Citing the April 16 campus shootings at Virginia Tech that left 32 people and their killer dead, basketball recruit Augustus Gilchrist said he is "not mentally prepared" to honor his letter of intent and will not play for the Hokies next season.
In an interview with The Washington Post, the 6-foot-9 Gilchrist said he informed Virginia Tech coach Seth Greenberg of his decision shortly after the killings.
"I want to send my condolences to the families and the victims. It's a terrible situation that happened," Gilchrist told The Post for a story published Monday. "I'm not mentally prepared to go there for this [coming] year. I think the campus needs time to heal. The campus needs time to mourn the first year. I don't know if I'm prepared to do that next year."
On Friday and Saturday, the university tried to strike a balance between celebration and sorrow during several campus commencement ceremonies. Individual colleges and departments handed out diplomas to students, including posthumous degrees to those killed in the attack at a dormitory and classroom building by student gunman Seung-Hui Cho, who took his own life.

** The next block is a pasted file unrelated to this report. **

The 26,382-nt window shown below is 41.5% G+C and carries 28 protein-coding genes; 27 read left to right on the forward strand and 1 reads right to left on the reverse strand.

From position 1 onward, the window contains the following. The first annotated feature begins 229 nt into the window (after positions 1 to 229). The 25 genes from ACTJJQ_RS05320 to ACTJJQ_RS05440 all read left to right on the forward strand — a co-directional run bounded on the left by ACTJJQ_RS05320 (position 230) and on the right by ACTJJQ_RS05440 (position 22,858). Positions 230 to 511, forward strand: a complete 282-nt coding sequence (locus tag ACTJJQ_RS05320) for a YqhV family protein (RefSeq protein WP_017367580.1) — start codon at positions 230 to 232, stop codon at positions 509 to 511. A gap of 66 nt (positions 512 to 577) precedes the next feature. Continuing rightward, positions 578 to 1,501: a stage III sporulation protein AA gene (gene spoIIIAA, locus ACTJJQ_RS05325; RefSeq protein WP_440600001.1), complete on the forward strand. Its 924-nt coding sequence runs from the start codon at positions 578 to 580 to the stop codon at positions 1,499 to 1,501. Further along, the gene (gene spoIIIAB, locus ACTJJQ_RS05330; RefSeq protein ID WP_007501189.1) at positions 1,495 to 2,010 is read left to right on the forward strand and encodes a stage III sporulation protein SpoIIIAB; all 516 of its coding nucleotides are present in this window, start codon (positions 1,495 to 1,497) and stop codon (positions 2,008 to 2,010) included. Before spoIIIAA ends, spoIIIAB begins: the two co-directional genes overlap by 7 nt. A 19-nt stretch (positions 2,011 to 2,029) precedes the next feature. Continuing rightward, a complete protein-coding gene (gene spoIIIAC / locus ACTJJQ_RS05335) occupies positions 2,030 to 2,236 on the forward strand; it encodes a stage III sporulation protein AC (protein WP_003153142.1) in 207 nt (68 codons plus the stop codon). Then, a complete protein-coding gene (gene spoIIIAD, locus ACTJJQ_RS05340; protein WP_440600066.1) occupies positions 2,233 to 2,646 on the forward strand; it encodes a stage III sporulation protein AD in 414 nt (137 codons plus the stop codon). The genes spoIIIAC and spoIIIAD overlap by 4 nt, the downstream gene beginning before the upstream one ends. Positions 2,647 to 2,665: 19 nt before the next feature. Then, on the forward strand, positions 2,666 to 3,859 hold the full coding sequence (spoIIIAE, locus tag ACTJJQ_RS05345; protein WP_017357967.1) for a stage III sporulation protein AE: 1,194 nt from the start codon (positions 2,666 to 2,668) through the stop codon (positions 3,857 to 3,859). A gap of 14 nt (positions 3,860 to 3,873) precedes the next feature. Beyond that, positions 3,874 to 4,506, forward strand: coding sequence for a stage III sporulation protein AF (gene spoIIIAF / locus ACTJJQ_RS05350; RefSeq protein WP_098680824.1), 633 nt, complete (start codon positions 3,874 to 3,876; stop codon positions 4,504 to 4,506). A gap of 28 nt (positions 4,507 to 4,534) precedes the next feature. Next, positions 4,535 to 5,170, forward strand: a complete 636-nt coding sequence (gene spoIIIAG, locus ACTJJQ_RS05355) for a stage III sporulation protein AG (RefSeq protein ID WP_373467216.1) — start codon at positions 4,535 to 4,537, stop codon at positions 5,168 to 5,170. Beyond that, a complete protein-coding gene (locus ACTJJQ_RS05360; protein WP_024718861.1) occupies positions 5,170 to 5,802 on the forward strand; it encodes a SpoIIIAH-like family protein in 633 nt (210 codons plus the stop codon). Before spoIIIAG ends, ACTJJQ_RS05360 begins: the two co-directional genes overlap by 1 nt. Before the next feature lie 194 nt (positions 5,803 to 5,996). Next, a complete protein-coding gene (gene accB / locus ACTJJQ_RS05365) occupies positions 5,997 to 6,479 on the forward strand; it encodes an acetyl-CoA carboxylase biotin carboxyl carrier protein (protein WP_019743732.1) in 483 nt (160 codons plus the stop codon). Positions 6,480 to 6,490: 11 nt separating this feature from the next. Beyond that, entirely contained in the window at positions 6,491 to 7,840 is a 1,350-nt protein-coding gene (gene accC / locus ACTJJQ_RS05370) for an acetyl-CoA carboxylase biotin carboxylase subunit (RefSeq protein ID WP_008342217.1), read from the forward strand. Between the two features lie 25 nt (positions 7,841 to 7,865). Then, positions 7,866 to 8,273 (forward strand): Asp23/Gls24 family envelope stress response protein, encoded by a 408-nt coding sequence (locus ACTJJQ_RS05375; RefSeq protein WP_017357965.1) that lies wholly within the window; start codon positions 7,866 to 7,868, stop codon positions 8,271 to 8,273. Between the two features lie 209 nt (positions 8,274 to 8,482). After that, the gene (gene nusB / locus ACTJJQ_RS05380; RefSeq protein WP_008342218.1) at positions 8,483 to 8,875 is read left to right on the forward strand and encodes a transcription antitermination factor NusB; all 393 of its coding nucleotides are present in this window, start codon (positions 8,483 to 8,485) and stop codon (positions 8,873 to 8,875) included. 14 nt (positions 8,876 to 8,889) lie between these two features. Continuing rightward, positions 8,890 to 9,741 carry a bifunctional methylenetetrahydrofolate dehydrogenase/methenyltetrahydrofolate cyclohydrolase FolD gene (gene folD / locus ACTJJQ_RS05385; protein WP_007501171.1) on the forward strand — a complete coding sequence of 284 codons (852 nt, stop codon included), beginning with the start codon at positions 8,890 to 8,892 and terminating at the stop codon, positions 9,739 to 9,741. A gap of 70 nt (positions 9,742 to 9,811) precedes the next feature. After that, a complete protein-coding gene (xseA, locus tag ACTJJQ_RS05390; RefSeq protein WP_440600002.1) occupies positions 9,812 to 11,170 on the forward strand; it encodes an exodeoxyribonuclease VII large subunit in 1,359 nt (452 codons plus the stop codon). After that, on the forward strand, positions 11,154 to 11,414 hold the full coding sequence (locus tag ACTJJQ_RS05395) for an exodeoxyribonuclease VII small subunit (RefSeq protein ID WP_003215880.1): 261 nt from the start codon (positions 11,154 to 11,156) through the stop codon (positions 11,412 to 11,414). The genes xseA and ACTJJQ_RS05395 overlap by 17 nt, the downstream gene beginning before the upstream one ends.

A team spokesman told The Post he was unaware of Gilchrist's change of heart, but the player said "they told me they respected my decision and would like me to come this year, but they respect my decision."
Reached by phone Monday at the ACC meetings in Amelia Island, Fla., Greenberg said he had no immediate comment on Gilchrist's decision. Virginia Tech has not released Gilchrist from his letter of intent, which is binding on both the university and the player, and Gilchrist told The Post he has not requested a release.
"I'm not sure [of my plans] at this point because everything hasn't played out," Gilchrist told The Post. "My intention at first was to take a year and see how it plays out. But I don't think I want to go to Virginia Tech."
Gilchrist, of Clinton, Md., averaged 22.3 points and 10.3 rebounds in 2006-07 playing for Progressive Christian while being home-schooled. According to the Roanoke Times, he was named MVP in the Capital Classic after finishing with 24 points and nine rebounds in the Capital All-Stars' 149-145 victory over the U.S. All-Stars.
Information from ESPN.com senior writer Andy Katz was used in this report.